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  1. Thanks for your replies - probably should have mentioned it's an all electric flat so there's a possibility the induction hob and instant hot water system will also be on at the same time. Not sure if that makes any difference or really what level is considered to be enough to make it necessary or worth having a spur. One builder mentioned it was regs to have them but another was okay to follow the manufacturers guidance. I'm guessing it's very much harder to add later than do when I'm having a lot of other work done? Thanks again!
  2. Hello, I hope this is the right sub forum and appreciate any help you can offer. I am going to buy Rointe electric heaters (1 each of 1600w, 990w, 770w, 450w and 330w) for my small flat and all the builders have said I'll need spurs for that setup. Rointe say they don't require spurs and although you can hard wire you don't have to. For this level of power usage in a flat that's about 25 years old, do you think it's necessary or even a "nice to have". They may look neater wired in but if they ever fail or just need moving it needs an electrician to remove and reinstall. Does anyone have an opinion on this? Thanks!
  3. Or they have bought carbon offsets from companies like Tesla. Customer choice has little effect on RE generation capacity. Legislation is what is driving this. I need to read up on this more but seems like Octopus energy are one of the better companies - hope I'm right there.... Do you know of such an instantaneous heater? I'm googling but not sure I'm using the right search to be honest... Thanks!
  4. Thanks for all replies. @Nickfromwales - is this the one you got? https://www.elementshop.co.uk/stiebel-eltron-dhe-27-204285-set-three-phase-touch-instantaneous-water-heater-4i-technology#reviewsTab This is all new tech to me and I have no idea what the difference really is and what the 3 phases mean. It sounds good and I'm open to this one if it'll better suit my needs, although I live alone so rarely will run into the shower and tap running at the same time issue. @Carrerahill - more than happy to hear the flaws in my thinking.....at least before I take the plunge! I realise there are not 2 separate grids for green elec and coal/gas powered elec but by choosing a renewable plan, the electricity is purchased from a renewable source and put into the grid, thereby increasing the amount of green electricity in the grid overall - I think that's a good thing. @Iceverge - thanks for this - I'll go through the gas bill next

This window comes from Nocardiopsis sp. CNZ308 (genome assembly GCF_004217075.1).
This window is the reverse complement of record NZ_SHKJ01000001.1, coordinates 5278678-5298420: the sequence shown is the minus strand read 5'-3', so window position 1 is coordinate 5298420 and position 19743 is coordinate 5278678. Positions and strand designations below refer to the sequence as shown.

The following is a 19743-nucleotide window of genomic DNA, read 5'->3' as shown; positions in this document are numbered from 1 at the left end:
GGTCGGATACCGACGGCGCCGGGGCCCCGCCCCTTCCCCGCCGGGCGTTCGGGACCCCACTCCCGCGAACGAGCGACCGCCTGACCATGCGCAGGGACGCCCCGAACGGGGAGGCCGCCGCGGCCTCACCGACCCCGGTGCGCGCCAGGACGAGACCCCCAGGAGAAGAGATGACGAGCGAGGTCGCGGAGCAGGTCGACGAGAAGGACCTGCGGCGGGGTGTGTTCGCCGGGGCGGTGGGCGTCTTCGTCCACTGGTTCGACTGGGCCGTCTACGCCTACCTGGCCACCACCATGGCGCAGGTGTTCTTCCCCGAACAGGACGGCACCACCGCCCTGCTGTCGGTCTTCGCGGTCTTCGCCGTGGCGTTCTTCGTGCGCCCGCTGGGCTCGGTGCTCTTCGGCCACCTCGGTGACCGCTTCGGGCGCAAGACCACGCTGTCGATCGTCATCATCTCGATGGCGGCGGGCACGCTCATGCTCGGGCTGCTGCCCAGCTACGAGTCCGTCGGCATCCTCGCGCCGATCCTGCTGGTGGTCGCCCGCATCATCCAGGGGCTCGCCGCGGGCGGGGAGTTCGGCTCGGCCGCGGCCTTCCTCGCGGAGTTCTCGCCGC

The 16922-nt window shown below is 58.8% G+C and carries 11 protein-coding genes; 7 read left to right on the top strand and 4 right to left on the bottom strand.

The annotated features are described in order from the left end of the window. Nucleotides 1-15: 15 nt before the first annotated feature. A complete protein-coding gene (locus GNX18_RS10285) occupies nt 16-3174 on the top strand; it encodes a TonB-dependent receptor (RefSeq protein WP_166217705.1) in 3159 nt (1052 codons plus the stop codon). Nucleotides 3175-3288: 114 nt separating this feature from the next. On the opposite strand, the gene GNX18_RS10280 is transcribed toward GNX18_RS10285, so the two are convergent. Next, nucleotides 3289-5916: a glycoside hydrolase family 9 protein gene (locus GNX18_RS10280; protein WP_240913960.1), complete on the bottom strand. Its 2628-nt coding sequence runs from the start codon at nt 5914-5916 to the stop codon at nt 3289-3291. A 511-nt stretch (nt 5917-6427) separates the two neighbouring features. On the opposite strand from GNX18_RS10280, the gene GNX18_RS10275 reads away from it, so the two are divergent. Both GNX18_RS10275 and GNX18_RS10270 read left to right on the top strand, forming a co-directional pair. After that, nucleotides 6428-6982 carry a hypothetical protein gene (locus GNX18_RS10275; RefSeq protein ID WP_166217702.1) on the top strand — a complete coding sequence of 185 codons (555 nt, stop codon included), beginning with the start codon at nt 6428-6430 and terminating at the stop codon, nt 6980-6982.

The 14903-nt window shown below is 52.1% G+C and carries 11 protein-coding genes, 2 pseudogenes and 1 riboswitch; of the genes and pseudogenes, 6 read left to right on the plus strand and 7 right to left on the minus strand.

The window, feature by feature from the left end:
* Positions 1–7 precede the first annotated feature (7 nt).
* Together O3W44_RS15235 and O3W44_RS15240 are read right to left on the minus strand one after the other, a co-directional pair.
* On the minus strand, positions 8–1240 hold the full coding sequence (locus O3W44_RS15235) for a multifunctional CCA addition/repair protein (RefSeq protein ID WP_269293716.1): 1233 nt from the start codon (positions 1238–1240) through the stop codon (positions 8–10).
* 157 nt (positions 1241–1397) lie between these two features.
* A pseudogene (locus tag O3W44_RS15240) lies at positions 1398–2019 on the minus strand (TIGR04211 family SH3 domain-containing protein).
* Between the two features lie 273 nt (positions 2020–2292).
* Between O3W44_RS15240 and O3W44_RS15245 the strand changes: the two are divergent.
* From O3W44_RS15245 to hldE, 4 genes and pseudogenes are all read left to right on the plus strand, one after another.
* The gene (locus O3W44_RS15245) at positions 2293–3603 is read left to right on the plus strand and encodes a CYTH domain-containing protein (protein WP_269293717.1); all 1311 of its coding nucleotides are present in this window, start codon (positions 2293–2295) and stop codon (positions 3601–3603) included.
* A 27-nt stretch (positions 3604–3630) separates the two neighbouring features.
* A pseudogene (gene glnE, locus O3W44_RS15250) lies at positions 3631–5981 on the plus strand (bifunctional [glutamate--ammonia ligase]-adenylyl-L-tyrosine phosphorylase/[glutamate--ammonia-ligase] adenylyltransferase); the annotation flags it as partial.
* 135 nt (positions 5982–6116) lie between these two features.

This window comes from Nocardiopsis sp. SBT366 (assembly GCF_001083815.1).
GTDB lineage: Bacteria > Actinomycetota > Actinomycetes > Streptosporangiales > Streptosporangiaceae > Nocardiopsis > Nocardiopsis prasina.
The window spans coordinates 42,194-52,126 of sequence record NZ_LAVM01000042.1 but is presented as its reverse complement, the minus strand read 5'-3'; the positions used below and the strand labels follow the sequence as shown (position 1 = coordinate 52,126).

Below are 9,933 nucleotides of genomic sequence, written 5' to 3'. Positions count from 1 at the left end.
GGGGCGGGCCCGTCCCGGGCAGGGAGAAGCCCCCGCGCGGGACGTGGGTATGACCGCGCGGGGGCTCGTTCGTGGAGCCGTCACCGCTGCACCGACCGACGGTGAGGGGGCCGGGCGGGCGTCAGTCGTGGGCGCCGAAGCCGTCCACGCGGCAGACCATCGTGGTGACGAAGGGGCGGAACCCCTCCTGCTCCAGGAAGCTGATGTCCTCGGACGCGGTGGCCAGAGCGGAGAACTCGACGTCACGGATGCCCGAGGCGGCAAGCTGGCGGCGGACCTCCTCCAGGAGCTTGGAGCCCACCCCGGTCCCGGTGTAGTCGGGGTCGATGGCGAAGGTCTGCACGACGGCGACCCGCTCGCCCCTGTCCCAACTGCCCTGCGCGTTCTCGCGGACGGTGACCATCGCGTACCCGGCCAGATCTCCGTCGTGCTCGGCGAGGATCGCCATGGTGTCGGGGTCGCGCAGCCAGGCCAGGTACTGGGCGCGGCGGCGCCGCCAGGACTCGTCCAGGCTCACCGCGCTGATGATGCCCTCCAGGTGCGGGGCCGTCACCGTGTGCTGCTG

5. I'm typically in front of my computer by 8, till 6 with all the toaster/kettle/lighting/fridge stuff mentioned by Mr Punter. Probably the quote for nearly 4k is a bit of a one off as I'd planned to put the flue through the roof this time to make positioning the boiler higher up more simple. It would be 24w. Does anyone have any experience with devices like this?: https://www.stiebel-eltron.co.uk/en/products-solutions/dhw/instantaneous_waterheater/compact_instantaneouswaterheater/dce-x_premium/dce-x_10_12_premium.html It looks like such an easy solution for 2 sinks + 1 shower and if it has reasonable performance and lasts then I think it might work well for me.... For me it's not just about the running cost but balancing that with doing a greener option and still living comfortably, Thanks!
  6. Sorry for confusion, yes ProDave, I meant freeholder.
  7. Thanks for all the replies - I more or less decided against economy 7 (and therefore storage heaters) as I'm working from home more now and use electricity through the day too - that's a shame as I think it would be a good solution. Yes, the electrics needing to be upgraded is something I haven't costed yet or thought about what the landlords attitude will be. I'd likely be better off financially with another gas boiler but not by a huge amount when you factor in maintenance, large upfront cost and inherent inefficiency of a GCH system. I'm interested in the green perspective at least as much as the financial....